One component of having a green home is the energy type one uses. Generally speaking, if one is using a renewable energy source, the home becomes greener. It would seem to follow, then, that using wood, a renewable energy source, to provide heat or to supplemental heat to their homes is in the best interests of the environment. However, heating with wood tends to be both inefficient and is actually a cause of pollution.
Traditional fireplaces are generally straight up environmentally unfriendly. In a traditional fireplace, approximately 70 percent of the heat goes up the chimney, which translates to 15 percent efficiency at most (compared to near 100 percent for the most efficient gas furnace).
In fact, a fireplace sucks up to 9,000 cubic feet of a home’s previously heated air up and out of the chimney, which actually causes negative efficiency.
As bad or worse are the particulates and greenhouse gases which spew into the atmosphere. According to the Environmental Protection Agency (EPA), a fireplace ejects 28 pounds of particulates; an uncertified wood stove, 4.8; and a pellet stove, .49. This compares with only .013 for oil and .0083 for gas furnaces. Hydronic heaters, otherwise known as outdoor wood boilers, are not legal in Washington State, even if EPA qualified.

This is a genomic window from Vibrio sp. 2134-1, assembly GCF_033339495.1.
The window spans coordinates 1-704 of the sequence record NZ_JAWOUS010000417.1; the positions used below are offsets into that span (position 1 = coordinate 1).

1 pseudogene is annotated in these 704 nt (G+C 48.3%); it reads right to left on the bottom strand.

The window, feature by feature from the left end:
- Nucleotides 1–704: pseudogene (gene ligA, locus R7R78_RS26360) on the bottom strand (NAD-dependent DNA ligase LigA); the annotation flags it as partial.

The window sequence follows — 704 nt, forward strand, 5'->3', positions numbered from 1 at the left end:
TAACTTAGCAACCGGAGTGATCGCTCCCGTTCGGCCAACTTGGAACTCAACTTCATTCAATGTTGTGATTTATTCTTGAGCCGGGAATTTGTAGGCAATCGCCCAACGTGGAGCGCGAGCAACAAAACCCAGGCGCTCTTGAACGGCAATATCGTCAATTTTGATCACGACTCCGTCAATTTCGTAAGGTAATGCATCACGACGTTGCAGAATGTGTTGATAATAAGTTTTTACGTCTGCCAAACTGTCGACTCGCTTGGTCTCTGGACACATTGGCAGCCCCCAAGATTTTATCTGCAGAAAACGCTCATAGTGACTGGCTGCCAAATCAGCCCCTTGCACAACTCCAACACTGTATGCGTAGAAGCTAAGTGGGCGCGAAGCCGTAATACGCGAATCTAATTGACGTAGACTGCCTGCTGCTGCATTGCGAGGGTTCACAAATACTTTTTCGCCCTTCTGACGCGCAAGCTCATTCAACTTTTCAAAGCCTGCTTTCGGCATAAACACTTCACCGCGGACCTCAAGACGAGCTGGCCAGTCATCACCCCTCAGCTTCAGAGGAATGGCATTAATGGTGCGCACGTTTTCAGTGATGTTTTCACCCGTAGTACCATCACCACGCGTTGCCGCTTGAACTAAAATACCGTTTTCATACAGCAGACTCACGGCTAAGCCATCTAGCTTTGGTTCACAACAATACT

In fact, the air quality in the Tacoma-Pierce County Smoke Reduction area is so bad (and does not meet Clean Air Act standards), that the Puget Sound Clean Air Agency (PSCAA) has a program to buy back certain uncertified wood burning appliances because all must eliminated or replaced by Sept. 30, 2015.
Placing an insert into the firebox does provide marked energy efficiency. While a fireplace insert is good and a woodstove is better, a pellet stove insert is best. Nonetheless, efficiency and particulate emission are still never near that achieved with even an oil furnace.
Besides, an additional consideration is whether a burn ban is in effect. According to the PSCAA, when a Stage 2 burn ban is in effect in your area within Washington State, unless the wood burning appliance is one's only source of heat and one has applied for an exemption in advance, then one are not allowed to use your fireplace or wood stove.
All in all, however, using wood is still not as environmentally friendly as using natural gas, despite it being a fossil fuel.